In recent years bull sharks are becoming more frequent at southern waters in association with warm water temperatures, been captured by commercial fisheries as far south as the Mallacoota Inlet, in Victoria, over the last decade.

Climate Change Is Already Impacting Sharks

In the face of accelerating climate change, future shark conservation strategies will need to consider how marine animals deal with the forecasted environmental changes our oceans will undergo. It has been shown that the ocean absorbs most of the excess heat from increased concentrations of greenhouse gases in our atmosphere. Data from the US National Oceanic and Atmospheric Administration (NOAA) shows that the average global sea surface temperature has increased by approximately 32°F (0.13°C ) per decade over the past 100 years. This has led to rising ocean temperatures, which in turn impacts marine ecosystems and species, like sharks.

Scientists in Australia have used a ten-year (2009-2018) dataset from commercial fisheries and a bather protection program along the coast of New South Wales (NSW) in Australia to investigate the spatial and temporal patterns of occurrence in bull sharks and environmental factors affecting bull shark occurrence along the coast of NSW. Bull sharks (Carcharhinus leucas) get their common name from their short, blunt snout; they have a stout body, are gray on top and white below, and have no fin markings as an adult. Famous for their ability to swim in salt and freshwater environments, they are seen cruising in shallow, warmer waters worldwide. Fast and agile predators, they aren’t picky eaters and are known to dine on a variety of prey like fish, dolphins, and even other sharks! In Australia, bull sharks are found from south Western Australia to around the northern coastline and down the east coast to New South Wales.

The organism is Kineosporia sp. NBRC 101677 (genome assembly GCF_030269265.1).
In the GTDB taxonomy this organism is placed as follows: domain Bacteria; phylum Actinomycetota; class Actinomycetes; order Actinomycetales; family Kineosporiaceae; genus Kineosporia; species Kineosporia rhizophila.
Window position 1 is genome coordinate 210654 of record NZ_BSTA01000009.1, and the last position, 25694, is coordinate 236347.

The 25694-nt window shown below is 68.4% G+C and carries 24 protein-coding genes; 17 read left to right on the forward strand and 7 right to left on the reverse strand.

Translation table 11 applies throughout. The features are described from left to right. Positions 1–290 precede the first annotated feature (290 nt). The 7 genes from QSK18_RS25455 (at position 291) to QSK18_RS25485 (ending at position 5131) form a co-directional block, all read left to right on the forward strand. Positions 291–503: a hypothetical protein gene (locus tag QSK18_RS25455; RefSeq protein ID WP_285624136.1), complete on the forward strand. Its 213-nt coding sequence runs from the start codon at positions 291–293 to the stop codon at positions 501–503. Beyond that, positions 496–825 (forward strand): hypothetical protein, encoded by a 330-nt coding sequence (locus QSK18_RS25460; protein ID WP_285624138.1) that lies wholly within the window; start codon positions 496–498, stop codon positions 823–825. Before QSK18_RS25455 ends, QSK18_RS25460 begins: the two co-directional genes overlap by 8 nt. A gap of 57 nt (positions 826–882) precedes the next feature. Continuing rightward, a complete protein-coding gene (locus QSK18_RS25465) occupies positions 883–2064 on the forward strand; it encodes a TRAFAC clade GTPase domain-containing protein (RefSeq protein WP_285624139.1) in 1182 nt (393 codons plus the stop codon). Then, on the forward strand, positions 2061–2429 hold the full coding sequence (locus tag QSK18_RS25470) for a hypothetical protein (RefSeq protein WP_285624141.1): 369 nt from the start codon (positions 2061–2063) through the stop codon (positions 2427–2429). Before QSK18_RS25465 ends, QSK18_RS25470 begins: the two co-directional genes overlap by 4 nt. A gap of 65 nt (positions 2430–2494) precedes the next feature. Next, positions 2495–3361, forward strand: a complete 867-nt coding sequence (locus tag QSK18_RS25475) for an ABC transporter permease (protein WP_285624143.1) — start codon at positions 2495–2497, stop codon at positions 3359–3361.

“Bull sharks are fascinating animals as they are one of the few shark species capable of inhabiting both marine and freshwater habitats. They make seasonal migrations along the East coast of Australia every year, all the way from the Great Barrier Reef south towards Sydney when the waters start to warm,” explained Yuri Niella, a PhD candidate at the Department of Biological Sciences at Macquarie University, Sydney. “This preference for warmer temperatures made us wonder how climate change would be influencing their distribution along this region.”

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